Centre for Research on Discretion and Paternalism Bergen

Involvement in care order proceedings

ARTICLE: Judicial decision makers express positive views about children’s and parents’ involvement, find Berrick, Dickens, Pösö, and Skivenes.

Care order proceedings may result in the involuntary separation of children and parents (temporarily or sometimes permanently), extensive monitoring and oversight of the family, or case dismissal where the family is free from government intervention entirely.

Consequently, the requirements of justice and children’s welfare make it imperative that there are suitable opportunities for children and parents to be heard when child protection cases come before the courts.

High degree of agreement

In the article “Children’s and parents’ involvement in care order proceedings: a cross-national comparison of judicial decision makers’ views and experiences”, Jill Berrick, Jonathan Dickens, Tarja Pösö, and Marit Skivenes present the views of judicial decision makers in England, Finland, Norway, and the USA (California).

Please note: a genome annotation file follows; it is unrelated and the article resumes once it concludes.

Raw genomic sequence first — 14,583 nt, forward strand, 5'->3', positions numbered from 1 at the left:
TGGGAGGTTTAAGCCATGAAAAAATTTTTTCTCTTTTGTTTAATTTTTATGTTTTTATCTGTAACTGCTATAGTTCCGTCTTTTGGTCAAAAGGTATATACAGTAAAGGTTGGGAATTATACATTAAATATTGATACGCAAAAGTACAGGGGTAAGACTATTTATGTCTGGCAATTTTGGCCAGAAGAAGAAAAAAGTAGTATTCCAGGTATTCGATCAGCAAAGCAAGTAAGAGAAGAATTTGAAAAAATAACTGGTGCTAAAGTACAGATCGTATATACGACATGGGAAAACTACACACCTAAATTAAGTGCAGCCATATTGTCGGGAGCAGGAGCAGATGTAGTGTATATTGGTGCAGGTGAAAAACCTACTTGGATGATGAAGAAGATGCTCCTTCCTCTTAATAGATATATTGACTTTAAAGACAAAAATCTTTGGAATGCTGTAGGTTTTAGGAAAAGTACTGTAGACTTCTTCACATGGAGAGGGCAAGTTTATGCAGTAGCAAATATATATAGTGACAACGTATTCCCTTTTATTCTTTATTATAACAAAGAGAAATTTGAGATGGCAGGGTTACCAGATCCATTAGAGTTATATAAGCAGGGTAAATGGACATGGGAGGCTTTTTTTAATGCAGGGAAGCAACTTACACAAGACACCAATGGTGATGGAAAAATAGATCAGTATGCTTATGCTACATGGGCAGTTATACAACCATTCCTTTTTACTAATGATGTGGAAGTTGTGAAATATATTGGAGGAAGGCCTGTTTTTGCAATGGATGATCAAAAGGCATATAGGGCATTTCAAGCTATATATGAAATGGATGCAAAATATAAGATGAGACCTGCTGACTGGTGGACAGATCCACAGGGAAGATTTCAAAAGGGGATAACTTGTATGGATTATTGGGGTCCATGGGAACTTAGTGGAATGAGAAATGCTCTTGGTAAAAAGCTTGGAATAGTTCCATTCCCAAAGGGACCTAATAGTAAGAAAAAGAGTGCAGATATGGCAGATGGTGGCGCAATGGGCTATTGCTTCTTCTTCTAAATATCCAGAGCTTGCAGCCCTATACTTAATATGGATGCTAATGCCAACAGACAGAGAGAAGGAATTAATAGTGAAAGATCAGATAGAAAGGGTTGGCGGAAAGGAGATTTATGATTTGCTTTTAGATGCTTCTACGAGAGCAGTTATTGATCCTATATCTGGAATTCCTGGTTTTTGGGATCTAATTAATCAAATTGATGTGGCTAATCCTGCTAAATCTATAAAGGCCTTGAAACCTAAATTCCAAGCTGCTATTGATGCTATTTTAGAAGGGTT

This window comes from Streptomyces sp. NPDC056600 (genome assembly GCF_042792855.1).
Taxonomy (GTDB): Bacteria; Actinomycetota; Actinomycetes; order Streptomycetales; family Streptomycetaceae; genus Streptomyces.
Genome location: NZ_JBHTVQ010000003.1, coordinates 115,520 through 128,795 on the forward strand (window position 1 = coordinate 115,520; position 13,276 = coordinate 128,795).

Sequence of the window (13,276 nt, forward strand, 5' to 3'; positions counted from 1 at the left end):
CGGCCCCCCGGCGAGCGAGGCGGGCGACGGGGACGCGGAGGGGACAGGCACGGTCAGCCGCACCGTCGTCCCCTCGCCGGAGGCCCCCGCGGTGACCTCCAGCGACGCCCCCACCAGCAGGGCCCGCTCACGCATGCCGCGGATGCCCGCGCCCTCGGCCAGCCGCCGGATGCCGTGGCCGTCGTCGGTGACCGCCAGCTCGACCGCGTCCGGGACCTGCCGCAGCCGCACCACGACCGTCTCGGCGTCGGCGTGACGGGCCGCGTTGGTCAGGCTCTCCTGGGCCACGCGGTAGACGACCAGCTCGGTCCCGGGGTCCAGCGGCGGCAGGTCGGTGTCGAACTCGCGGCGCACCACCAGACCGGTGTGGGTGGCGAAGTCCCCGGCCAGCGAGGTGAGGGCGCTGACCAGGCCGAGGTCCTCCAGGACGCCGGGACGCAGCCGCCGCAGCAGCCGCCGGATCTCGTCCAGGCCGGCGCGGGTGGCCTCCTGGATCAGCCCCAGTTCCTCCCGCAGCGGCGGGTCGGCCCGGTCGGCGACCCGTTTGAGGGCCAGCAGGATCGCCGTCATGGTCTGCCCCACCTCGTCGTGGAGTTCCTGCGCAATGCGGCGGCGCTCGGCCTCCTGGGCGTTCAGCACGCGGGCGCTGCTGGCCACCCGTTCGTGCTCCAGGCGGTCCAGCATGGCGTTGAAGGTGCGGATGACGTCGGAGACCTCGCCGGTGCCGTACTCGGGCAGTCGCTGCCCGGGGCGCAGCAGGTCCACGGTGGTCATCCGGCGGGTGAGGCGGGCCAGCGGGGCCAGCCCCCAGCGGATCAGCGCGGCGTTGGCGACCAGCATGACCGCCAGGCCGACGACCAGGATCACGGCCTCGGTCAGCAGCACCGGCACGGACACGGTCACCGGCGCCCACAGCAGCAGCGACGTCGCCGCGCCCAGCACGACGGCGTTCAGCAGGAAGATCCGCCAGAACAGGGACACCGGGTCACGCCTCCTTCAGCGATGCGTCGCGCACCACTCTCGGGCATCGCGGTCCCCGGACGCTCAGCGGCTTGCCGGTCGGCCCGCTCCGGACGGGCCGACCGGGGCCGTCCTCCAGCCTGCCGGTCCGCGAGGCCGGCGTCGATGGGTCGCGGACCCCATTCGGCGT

The decision makers were asked about whether parents and children are provided with appropriate opportunities to participate in proceedings. The article is published in the Journal of Social Welfare and Family Law.

The overall findings suggest that judicial actors in all four countries have relatively positive views of the access that parents and children have to information about their rights and about the proceedings, to ask questions and present their views, and to have their interests safeguarded.

However, there is a distinct difference, as there is less access for children than for parents. The court decision makers from Norway and Finland were more likely to express doubts about children’s opportunity to participate.

Contrast to empirical studies

The authors point to the fact that these findings are in contrast to the few empirical studies that have been done on parents and children in child protection court proceedings, showing that parents and children quite often are not adequately involved in the proceedings.

The authors conclude that the emphasis on achieving effective involvement of children and parents in court proceedings is likely to grow, with major implications for the workers, decision makers, and agencies involved.

Berrick, Dickens, Pösö & Skivenes (2019). Children’s and parents’ involvement in care order proceedings: a cross-national comparison of judicial decision-makers’ views and experiencesJournal of Social Welfare and Family Law.

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